Marriage a preserve for the better off, UK survey shows
THE BETTER-OFF are almost 50 percent more likely to wed than those with less money, according to official figures.
The study from the Office for National Statistics (ONS) also shows that the marriage gap in the UK has widened over the past decade. In 2001, top earners were 24 percent more likely to tie the knot than those lower down the social ladder. Yet now the figure has soared to 48 percent.
“Marriage has become a preserve of the better off. That means we have much less stability throughout the population,” said Christian Guy, director of the Centre for Social Justice.
“We have had a benefits system which says not just don’t get married, but don’t bother getting together. You are better off financially if you live apart. The cost of getting married is also putting people off having a wedding.”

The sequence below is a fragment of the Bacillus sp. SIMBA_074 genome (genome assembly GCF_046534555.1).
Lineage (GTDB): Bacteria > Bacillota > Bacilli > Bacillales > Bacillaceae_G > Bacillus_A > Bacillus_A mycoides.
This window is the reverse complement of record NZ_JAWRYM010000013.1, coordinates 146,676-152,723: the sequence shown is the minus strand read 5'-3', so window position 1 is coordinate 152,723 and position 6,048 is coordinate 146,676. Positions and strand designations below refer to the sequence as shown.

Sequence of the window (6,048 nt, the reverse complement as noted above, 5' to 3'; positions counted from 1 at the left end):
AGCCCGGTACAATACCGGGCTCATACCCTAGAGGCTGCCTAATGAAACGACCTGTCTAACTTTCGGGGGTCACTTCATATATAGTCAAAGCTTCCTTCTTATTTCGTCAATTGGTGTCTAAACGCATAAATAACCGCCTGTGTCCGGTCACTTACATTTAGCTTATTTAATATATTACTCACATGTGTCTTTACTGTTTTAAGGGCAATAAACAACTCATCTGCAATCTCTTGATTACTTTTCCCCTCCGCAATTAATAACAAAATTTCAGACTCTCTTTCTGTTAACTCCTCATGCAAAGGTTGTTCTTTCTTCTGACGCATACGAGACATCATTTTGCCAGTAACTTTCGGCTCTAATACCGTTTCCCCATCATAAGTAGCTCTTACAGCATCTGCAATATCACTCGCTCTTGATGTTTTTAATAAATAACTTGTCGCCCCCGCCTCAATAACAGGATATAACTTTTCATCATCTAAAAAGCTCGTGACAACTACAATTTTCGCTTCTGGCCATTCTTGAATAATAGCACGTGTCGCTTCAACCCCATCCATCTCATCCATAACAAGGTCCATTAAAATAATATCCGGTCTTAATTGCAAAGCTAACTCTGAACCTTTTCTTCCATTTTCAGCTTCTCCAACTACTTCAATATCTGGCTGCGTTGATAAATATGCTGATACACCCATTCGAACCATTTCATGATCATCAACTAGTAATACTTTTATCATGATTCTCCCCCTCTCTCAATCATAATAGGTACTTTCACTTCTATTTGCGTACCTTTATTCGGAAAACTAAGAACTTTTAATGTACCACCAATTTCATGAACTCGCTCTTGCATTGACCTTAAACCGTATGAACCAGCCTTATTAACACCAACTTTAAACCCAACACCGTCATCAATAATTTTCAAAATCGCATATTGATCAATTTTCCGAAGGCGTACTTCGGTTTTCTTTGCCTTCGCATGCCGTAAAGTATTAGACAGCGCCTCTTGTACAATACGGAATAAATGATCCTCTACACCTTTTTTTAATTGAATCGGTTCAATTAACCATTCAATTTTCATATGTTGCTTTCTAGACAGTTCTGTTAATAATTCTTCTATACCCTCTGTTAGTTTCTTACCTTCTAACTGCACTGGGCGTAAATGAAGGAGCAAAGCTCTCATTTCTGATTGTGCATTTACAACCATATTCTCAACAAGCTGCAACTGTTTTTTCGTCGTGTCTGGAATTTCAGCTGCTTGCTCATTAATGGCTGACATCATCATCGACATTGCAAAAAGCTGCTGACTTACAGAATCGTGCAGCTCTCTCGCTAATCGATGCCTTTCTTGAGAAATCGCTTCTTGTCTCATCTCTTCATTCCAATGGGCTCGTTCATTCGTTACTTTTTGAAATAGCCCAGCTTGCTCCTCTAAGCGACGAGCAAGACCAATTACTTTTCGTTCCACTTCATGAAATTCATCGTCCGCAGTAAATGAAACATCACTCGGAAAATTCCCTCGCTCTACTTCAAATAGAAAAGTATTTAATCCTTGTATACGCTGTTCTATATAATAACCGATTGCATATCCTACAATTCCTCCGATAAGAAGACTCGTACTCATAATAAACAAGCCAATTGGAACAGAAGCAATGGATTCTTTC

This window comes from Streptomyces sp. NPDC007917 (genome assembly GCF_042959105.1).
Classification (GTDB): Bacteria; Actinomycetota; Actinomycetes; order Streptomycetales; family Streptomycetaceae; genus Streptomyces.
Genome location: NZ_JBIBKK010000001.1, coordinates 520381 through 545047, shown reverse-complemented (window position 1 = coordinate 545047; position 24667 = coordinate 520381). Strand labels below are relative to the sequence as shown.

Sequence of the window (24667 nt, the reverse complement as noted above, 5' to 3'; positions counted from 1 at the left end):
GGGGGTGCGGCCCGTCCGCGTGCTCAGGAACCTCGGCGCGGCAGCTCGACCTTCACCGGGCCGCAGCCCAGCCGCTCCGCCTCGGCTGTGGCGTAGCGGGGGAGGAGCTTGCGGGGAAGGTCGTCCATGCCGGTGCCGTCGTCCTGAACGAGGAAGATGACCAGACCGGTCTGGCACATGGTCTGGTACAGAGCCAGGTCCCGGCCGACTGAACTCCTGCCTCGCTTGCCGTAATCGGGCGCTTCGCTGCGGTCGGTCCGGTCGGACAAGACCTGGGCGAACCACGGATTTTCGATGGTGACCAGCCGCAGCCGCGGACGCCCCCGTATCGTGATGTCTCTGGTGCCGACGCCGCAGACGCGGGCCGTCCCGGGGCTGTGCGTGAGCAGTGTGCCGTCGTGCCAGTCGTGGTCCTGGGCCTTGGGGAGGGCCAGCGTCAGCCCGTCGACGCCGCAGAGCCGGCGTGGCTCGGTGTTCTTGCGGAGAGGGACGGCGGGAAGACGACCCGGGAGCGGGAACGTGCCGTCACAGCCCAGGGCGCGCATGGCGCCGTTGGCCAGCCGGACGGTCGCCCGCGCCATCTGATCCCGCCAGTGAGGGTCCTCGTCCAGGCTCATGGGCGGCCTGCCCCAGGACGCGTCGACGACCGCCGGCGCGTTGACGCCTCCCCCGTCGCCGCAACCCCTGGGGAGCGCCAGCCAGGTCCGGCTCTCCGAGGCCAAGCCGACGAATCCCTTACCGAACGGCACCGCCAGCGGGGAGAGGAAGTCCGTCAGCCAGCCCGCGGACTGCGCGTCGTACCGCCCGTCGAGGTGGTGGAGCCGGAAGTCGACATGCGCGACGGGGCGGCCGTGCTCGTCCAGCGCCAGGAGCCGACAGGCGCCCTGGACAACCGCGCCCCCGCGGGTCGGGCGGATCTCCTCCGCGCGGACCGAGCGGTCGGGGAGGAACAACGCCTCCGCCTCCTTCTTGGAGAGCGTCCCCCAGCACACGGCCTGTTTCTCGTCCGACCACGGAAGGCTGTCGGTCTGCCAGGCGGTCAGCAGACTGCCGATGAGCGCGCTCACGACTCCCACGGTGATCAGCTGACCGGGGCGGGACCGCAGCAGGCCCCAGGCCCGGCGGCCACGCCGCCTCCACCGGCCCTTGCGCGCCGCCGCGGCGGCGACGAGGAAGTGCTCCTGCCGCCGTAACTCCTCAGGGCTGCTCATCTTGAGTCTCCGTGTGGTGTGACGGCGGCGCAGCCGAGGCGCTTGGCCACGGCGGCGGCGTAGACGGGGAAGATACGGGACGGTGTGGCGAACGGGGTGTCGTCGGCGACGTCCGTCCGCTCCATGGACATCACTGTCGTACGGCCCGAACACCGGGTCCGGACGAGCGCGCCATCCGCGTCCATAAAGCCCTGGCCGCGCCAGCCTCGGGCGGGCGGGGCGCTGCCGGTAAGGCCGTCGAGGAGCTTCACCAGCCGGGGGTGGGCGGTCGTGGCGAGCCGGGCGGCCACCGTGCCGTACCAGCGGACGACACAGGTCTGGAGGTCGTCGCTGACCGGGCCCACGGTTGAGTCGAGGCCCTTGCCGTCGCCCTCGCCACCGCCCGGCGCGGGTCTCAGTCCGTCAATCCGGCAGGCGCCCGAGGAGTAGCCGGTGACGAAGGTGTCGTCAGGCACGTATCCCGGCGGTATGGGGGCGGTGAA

The ONS divides workers into seven social categories with higher managerial at the top. At the bottom are those in so-called routine occupations such as cleaners and waiters. Nine out of 10 new parents in the top bracket were married. By contrast, only half of those paid the minimum wage could make the same claim.
Today, the average 15-year-old is more likely to have a smartphone than a father at home.
In 1964, 93 percent of children were born to married parents. The fall in marriages is also having a knock-on effect on family breakdowns among the less well off. – Daily Mail